Tory pupil breakfasts ‘a thimble of Rice Krispies’

31 May

The Labour leader made his scathing criticism of the proposals, which would see free school lunches for infants scrapped, as part of a broadside against the Conservatives on schools and the NHS.

Liberal Democrat former deputy prime minister Nick Clegg has also branded the Tory move as “cynical”, claiming it would offer just 7p’s worth of food for each child – the equivalent of half a boiled egg, one slice of bread with 12 baked beans or 37.5 cornflakes and 100ml of semi-skimmed milk.

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He argued Theresa May’s “cruel and illogical decision” to take away free, hot lunches for all infants in return would put children’s health at risk.


Jeremy Corbyn appears on the BBC's The One Show

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Mr Corbyn moved to shift the election campaign on to Labour’s agenda after Theresa May made Brexit her issue and said Mr Corbyn was unfit to lead the UK’s negotiations with Brussels.

Seeking to put behind him Tuesday’s childcare gaffe in which he struggled to recall the cost of his own policy in a BBC radio interview, Mr Corbyn will have been buoyed by the latest YouGov poll that suggested the UK could be heading for a hung parliament on 9 June, with the Tories falling short of an overall majority.

In a speech in central London, the Labour leader claimed patients would suffer longer waiting lists and children would be “crammed” into overcrowded classrooms if the Tories are re-elected on 8 June.


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Mr Corbyn pledged his party would invest in the NHS, cap class sizes and provide free school meals to all primary school children.

On the latter, he added: “The Conservative Party would take that away and replace it with a thimble full of rice crispies for each child.”

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Meanwhile, Mr Clegg claimed up to 250,000 children living in poverty across the country would lose their free lunches as a result of the Tory plan.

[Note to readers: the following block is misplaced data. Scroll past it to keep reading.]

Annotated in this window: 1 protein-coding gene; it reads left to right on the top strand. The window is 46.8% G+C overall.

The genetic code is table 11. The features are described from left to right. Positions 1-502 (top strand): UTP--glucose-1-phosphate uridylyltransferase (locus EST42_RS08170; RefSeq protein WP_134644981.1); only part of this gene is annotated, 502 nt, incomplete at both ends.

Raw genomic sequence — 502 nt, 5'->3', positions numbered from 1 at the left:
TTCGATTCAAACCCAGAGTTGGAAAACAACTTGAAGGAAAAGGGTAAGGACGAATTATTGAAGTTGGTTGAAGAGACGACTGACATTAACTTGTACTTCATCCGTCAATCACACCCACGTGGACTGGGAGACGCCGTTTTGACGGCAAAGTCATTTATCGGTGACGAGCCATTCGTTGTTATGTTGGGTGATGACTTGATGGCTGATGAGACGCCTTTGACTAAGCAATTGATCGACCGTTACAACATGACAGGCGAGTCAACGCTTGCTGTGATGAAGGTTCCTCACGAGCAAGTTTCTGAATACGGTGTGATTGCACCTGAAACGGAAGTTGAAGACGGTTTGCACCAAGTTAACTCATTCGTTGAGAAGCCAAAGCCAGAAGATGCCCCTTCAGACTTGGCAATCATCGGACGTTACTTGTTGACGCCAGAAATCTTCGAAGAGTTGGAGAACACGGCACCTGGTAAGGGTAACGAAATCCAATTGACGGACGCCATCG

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He had championed the free school meal policy in government, which meant all pupils in reception, year one and year two got a hot lunch.

Although free school meals would still be available to children from low-income families throughout their years in primary and secondary education, the Lib Dems pointed to research that indictaed poor take-up of the entitlement.

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Mr Clegg said: “It’s clear that the reintroduction of means-testing for school lunches will mean many children losing out on what could be the only hot, nutritious meal that they receive each day.”

PM Theresa May speaking in Twickenham
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The Conservatives argue funding for the NHS and schools is increasing

The Conservatives pointed Mrs May’s promise to increase NHS spending by £8bn in real terms over the next five years and to increase the overall schools budget by £4bn by 2022.

Health Secretary Jeremy Hunt said: “Everyone cares passionately about the NHS. They also know there’s not a magic money tree and in the end the Brexit negotiations will determine whether our economy stays strong and we can carry on putting more money into the NHS, which is what people want.”

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